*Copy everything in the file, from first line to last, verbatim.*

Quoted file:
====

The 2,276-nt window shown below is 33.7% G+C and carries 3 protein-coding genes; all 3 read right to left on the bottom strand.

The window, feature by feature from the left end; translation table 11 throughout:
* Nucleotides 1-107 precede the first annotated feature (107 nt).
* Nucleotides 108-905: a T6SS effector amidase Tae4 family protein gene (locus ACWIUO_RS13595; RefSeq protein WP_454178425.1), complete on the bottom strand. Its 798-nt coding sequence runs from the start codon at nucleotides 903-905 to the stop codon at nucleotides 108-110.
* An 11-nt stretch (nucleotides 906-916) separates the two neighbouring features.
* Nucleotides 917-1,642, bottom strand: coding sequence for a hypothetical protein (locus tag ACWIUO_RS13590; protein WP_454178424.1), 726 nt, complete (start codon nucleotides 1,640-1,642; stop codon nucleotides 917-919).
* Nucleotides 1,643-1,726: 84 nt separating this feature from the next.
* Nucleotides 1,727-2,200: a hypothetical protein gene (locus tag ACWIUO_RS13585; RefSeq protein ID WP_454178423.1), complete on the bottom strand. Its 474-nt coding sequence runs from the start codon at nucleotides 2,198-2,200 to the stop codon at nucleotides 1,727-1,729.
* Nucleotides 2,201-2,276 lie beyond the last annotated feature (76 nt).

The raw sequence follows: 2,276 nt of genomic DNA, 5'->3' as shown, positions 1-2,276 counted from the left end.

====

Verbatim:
The 2,276-nt window shown below is 33.7% G+C and carries 3 protein-coding genes; all 3 read right to left on the bottom strand.

The window, feature by feature from the left end; translation table 11 throughout:
* Nucleotides 1-107 precede the first annotated feature (107 nt).
* Nucleotides 108-905: a T6SS effector amidase Tae4 family protein gene (locus ACWIUO_RS13595; RefSeq protein WP_454178425.1), complete on the bottom strand. Its 798-nt coding sequence runs from the start codon at nucleotides 903-905 to the stop codon at nucleotides 108-110.
* An 11-nt stretch (nucleotides 906-916) separates the two neighbouring features.
* Nucleotides 917-1,642, bottom strand: coding sequence for a hypothetical protein (locus tag ACWIUO_RS13590; protein WP_454178424.1), 726 nt, complete (start codon nucleotides 1,640-1,642; stop codon nucleotides 917-919).
* Nucleotides 1,643-1,726: 84 nt separating this feature from the next.
* Nucleotides 1,727-2,200: a hypothetical protein gene (locus tag ACWIUO_RS13585; RefSeq protein ID WP_454178423.1), complete on the bottom strand. Its 474-nt coding sequence runs from the start codon at nucleotides 2,198-2,200 to the stop codon at nucleotides 1,727-1,729.
* Nucleotides 2,201-2,276 lie beyond the last annotated feature (76 nt).

The raw sequence follows: 2,276 nt of genomic DNA, 5'->3' as shown, positions 1-2,276 counted from the left end.